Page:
|Author (Person)||Cronin, David|
|Series Title||European Voice|
|Series Details||Vol.7, No.29, 19.7.01, p3|
MEPs are intensifying their campaign for a partial lifting of the economic sanctions imposed on Iraq after the Gulf War to ease their effect on the country's ordinary citizens. According to a report prepared for the European
Parliament's foreign affairs committee, the measures have had a "perverse effect" because they have made civilians "hostages of a government that uses the generalised embargo to maintain a political system based on oppression and terror".
Drafted by UK Liberal Emma Nicholson, the report is likely to be endorsed by the full assembly after the summer break.
Belgium, the current holder of the EU's presidency, is also working towards securing less indiscriminate sanctions than those introduced after Operation Desert Storm in 1991. "We're looking at how we can affect the leaders of the country and not the people," said Olivier Alsteens, spokesman for foreign minister Louis Michel.
The minister is working with External Relations Commissioner Chris Patten to ascertain if the groundwork for a breakthrough can be laid before the next UN General Assembly meeting in late September.
But the Belgian initiative is hindered by the lack of any consensus among the Union's 15 members on the issue.
Several national governments are growing frustrated with the UK because it has continuously echoed Washington's insistence that the sanctions should not be relaxed until Baghdad proves it is complying with obligations to dismantle its weapons of mass destruction. However, the US and Britain were set to introduce a new proposal yesterday (18 July) at the meeting of G8 foreign ministers in Rome to rework the UN sanctions. It would mean relaxing restrictions on civilian goods imports but tightening them on military items.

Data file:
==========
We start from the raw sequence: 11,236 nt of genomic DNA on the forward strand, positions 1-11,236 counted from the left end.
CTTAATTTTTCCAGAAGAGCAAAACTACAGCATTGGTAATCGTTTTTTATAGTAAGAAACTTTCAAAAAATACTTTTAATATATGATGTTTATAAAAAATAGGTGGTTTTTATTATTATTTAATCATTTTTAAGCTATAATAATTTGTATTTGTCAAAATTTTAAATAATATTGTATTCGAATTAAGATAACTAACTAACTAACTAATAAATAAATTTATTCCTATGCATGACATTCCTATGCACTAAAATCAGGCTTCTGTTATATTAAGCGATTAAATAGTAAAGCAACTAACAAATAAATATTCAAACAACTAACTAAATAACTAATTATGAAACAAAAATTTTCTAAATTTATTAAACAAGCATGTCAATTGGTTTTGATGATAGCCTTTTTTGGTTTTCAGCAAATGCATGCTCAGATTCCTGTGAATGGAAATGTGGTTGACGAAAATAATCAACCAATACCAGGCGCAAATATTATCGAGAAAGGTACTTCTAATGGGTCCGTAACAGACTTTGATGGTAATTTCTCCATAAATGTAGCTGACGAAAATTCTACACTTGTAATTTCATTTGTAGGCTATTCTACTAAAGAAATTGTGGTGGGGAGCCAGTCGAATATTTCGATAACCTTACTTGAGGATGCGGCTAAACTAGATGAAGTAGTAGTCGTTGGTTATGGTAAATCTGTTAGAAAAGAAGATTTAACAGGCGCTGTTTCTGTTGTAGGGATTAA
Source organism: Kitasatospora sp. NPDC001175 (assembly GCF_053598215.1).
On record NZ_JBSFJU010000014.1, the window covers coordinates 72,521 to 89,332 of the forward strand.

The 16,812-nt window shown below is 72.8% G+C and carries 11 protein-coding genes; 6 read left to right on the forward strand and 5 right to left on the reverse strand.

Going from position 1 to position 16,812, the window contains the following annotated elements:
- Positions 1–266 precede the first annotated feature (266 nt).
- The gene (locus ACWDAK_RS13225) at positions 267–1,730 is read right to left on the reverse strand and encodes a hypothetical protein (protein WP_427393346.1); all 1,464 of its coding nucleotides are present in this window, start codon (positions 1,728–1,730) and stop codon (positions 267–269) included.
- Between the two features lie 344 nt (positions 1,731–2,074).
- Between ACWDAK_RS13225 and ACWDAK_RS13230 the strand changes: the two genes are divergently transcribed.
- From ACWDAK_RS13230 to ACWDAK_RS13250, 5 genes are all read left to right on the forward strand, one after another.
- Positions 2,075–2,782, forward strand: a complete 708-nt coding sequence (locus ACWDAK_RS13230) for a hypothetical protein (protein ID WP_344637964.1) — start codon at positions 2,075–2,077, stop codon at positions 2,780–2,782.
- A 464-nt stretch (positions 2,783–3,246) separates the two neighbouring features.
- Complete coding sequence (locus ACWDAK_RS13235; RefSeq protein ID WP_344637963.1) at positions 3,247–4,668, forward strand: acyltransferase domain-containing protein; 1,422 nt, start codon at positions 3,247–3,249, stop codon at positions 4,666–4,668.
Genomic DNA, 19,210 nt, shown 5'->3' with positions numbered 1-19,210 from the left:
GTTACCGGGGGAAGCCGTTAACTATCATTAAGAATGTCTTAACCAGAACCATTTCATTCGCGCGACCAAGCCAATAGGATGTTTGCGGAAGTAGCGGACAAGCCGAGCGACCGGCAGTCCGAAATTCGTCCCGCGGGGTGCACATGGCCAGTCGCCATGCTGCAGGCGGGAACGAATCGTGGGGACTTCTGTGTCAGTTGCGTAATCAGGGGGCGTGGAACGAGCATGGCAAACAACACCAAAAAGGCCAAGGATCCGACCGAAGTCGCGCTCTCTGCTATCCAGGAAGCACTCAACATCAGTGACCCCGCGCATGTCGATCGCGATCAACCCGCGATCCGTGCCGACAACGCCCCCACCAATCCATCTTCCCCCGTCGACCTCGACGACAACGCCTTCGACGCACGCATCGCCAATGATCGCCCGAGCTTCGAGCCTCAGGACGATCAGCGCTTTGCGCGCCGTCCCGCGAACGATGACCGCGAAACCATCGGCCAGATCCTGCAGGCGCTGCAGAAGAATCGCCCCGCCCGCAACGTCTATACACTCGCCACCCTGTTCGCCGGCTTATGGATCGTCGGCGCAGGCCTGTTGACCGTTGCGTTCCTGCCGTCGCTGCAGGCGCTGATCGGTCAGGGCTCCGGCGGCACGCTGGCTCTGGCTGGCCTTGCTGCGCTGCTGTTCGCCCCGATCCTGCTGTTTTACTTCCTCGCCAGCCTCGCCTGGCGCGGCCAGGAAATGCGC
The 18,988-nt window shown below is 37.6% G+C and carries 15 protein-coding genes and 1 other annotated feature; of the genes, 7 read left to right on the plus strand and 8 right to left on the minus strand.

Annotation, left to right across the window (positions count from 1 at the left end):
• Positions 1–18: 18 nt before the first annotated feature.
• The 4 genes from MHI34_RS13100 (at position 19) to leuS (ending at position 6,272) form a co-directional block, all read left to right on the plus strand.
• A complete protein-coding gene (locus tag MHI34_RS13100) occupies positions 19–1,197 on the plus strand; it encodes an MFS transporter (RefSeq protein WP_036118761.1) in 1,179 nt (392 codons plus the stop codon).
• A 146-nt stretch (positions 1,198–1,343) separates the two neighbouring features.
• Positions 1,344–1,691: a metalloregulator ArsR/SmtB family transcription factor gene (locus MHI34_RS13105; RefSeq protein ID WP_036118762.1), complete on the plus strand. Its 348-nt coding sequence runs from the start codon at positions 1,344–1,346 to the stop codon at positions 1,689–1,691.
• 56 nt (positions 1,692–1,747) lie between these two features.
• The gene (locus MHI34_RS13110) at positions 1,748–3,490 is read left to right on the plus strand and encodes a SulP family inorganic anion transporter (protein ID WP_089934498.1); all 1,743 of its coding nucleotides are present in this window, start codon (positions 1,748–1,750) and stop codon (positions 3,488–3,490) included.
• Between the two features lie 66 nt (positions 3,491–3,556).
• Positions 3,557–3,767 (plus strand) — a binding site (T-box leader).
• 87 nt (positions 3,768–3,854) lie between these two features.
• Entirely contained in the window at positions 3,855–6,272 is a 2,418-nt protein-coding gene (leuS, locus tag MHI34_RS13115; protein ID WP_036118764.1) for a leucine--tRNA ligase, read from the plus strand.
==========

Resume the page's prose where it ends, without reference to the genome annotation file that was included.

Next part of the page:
The Nicholson report says that a new approach towards Iraq should incorporate the experiences gained from the "smart sanctions" imposed on Serbia during the Milosevic era, which involved providing energy supplies to towns where opposition parties were in control.
It states that food and medicines should be provided to the Iraqi people but there should be no weaponry sent there and exports of 'dual use' equipment - which have both a military and civilian potential - should be rigorously scrutinised. The 'oil-for-food' system already in place has been counterproductive, the report adds. It has led to billions of euro being held in foreign bank accounts, which Baghdad has refused to use for humanitarian purposes.
The UN Children's Fund, UNICEF, has calculated that 650,000 Iraqi children have perished, mainly from curable diseases, because they have been deprived of vital medicines since the Gulf War. "We're not against the application of sanctions in principle but we demand that they should have no effect on children," said UNICEF representative Benoit Melebeck.
MEPs are intensifying their campaign for a partial lifting of the economic sanctions imposed on Iraq after the Gulf War to ease their effect on the country's ordinary citizens.
|Countries / Regions||Middle East|